I've included gear inch charts for both, so that you can see for yourself how it works out. If you are not aware, gear inches are a comparison to the effective diameter of a direct drive wheel, when gear advantage is accounted for.

53/12 Gear chart

50/34 Gear Chart

  • 3
    Gear inches do not describe the forward motion from a single revolution of the cranks, you're thinking of development. Gear inches are the notional wheel diameter that would give the same gearing on an ordinary.
    – Useless
    Commented Jun 1, 2016 at 14:19
  • @Useless Development, Rollout, and gear inches all describe the same distance. Development is usually stated in meters, but in this case, the chart is using inches, thus gear inches.
    – zenbike
    Commented Jun 3, 2016 at 0:49
  • 1
    No, gear inches are the diameter of the notional wheel, not the circumference (which would be the same as development). You're off by a factor of π.
    – Useless
    Commented Jun 3, 2016 at 8:54
  • 1
    Ok, I see. You are correct, and I misunderstood the term. The math still works for this purpose, though.
    – zenbike
    Commented Jun 3, 2016 at 12:30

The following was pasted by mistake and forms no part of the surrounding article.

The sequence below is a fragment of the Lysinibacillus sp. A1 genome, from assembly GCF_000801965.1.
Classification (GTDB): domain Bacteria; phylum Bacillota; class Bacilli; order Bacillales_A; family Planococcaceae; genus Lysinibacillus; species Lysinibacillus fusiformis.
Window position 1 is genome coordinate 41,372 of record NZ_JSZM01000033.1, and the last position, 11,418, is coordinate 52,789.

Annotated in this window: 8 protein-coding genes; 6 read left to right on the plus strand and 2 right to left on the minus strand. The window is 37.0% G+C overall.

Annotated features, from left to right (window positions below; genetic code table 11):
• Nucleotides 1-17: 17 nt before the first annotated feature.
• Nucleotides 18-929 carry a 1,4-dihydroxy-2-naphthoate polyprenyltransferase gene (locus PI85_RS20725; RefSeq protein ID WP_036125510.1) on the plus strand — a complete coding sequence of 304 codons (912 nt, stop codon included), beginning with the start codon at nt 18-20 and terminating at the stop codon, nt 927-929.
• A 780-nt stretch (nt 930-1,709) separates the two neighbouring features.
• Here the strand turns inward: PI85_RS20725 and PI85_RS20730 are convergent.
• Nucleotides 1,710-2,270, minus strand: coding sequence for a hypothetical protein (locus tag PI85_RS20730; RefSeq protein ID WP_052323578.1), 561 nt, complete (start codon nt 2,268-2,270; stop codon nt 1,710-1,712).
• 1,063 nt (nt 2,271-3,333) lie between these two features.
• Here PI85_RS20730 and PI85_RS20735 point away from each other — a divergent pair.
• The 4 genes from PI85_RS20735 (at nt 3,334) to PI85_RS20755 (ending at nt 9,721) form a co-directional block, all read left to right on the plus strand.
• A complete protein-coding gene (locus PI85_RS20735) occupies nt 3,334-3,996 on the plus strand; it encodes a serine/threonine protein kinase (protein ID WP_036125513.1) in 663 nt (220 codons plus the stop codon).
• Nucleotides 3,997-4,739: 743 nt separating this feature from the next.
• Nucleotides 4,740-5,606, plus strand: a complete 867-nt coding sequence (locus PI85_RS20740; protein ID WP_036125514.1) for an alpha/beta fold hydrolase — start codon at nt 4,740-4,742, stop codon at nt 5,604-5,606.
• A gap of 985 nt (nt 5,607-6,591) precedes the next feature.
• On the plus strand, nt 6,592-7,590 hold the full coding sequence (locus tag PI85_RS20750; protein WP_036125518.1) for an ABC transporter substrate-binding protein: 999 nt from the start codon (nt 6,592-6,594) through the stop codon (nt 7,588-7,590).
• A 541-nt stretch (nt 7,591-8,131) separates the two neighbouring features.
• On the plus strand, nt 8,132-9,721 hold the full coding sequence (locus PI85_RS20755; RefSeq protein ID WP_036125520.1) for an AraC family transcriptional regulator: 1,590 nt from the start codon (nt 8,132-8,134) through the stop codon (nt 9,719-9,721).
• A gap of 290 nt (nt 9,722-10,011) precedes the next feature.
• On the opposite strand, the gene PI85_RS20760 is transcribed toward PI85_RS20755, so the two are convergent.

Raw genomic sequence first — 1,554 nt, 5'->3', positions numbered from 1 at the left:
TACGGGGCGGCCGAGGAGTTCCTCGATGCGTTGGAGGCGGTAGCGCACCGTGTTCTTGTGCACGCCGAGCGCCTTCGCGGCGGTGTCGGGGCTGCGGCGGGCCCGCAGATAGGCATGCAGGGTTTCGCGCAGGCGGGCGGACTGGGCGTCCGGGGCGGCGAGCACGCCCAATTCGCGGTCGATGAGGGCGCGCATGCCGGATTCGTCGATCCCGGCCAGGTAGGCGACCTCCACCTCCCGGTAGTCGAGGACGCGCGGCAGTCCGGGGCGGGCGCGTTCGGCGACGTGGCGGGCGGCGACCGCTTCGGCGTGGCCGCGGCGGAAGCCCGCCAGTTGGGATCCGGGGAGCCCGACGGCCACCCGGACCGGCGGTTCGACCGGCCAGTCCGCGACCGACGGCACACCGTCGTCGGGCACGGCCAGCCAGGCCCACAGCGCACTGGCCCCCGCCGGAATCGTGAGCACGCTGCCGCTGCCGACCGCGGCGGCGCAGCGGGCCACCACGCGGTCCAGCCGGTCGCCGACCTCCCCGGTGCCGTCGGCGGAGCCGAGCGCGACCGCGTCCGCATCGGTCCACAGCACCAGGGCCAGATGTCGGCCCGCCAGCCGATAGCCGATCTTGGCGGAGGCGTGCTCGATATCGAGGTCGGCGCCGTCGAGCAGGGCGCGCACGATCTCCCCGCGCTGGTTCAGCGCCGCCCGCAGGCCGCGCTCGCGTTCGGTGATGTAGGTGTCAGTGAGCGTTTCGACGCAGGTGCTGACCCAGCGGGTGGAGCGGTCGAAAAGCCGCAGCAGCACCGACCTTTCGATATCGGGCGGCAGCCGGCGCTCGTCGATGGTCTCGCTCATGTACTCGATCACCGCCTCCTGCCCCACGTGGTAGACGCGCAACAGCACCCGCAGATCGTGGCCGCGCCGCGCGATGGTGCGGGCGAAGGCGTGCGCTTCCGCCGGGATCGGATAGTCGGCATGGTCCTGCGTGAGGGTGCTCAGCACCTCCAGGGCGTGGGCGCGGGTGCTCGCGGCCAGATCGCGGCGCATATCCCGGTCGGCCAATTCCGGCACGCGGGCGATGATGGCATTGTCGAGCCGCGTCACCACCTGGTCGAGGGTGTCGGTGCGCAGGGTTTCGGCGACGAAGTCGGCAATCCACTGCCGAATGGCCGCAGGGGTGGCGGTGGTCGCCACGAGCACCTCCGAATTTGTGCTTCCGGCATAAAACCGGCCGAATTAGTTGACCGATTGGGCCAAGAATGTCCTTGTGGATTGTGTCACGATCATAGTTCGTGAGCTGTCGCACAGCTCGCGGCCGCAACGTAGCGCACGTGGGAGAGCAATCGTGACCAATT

Pedalling with compact cranks is supposed to be easier. So people who take great pride in how strong they are and how fast they can go don't like when you're able to do the same with (apparently) less effort. You can compare to being passed by electric bike while climbing, some people just feel the person on the e-bike doesn't "deserve" to be that fast and it hurts their ego.

It's pretty much a "I'm manlier than you" thing, like "I use brute force to be fast, while you needed to have a mechanical advantage". Add to that the fact humans don't like change and it's in our nature to frown upon new things trying to go against old "standards".

The blog Why not tri? has a nice little article about Compact vs Standard.

  • 3